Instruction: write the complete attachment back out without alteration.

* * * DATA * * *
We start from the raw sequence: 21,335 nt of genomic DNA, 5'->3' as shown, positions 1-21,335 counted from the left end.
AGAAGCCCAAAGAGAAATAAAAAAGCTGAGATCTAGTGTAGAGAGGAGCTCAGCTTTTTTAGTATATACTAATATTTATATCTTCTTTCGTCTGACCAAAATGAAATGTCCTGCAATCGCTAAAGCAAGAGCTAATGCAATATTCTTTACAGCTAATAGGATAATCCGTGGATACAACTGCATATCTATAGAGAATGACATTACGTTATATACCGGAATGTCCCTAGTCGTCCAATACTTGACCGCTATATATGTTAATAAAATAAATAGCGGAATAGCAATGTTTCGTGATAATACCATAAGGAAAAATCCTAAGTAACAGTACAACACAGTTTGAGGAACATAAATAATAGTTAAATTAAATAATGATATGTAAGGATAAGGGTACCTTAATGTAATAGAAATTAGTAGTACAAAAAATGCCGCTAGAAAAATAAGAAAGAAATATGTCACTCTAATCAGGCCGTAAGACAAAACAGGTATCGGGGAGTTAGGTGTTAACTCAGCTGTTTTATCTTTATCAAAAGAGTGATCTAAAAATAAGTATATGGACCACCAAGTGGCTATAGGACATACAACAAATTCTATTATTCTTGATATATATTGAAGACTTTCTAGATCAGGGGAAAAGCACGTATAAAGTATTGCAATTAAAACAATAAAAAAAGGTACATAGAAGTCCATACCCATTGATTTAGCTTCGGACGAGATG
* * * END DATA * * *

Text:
We start from the raw sequence: 21,335 nt of genomic DNA, 5'->3' as shown, positions 1-21,335 counted from the left end.
AGAAGCCCAAAGAGAAATAAAAAAGCTGAGATCTAGTGTAGAGAGGAGCTCAGCTTTTTTAGTATATACTAATATTTATATCTTCTTTCGTCTGACCAAAATGAAATGTCCTGCAATCGCTAAAGCAAGAGCTAATGCAATATTCTTTACAGCTAATAGGATAATCCGTGGATACAACTGCATATCTATAGAGAATGACATTACGTTATATACCGGAATGTCCCTAGTCGTCCAATACTTGACCGCTATATATGTTAATAAAATAAATAGCGGAATAGCAATGTTTCGTGATAATACCATAAGGAAAAATCCTAAGTAACAGTACAACACAGTTTGAGGAACATAAATAATAGTTAAATTAAATAATGATATGTAAGGATAAGGGTACCTTAATGTAATAGAAATTAGTAGTACAAAAAATGCCGCTAGAAAAATAAGAAAGAAATATGTCACTCTAATCAGGCCGTAAGACAAAACAGGTATCGGGGAGTTAGGTGTTAACTCAGCTGTTTTATCTTTATCAAAAGAGTGATCTAAAAATAAGTATATGGACCACCAAGTGGCTATAGGACATACAACAAATTCTATTATTCTTGATATATATTGAAGACTTTCTAGATCAGGGGAAAAGCACGTATAAAGTATTGCAATTAAAACAATAAAAAAAGGTACATAGAAGTCCATACCCATTGATTTAGCTTCGGACGAGATG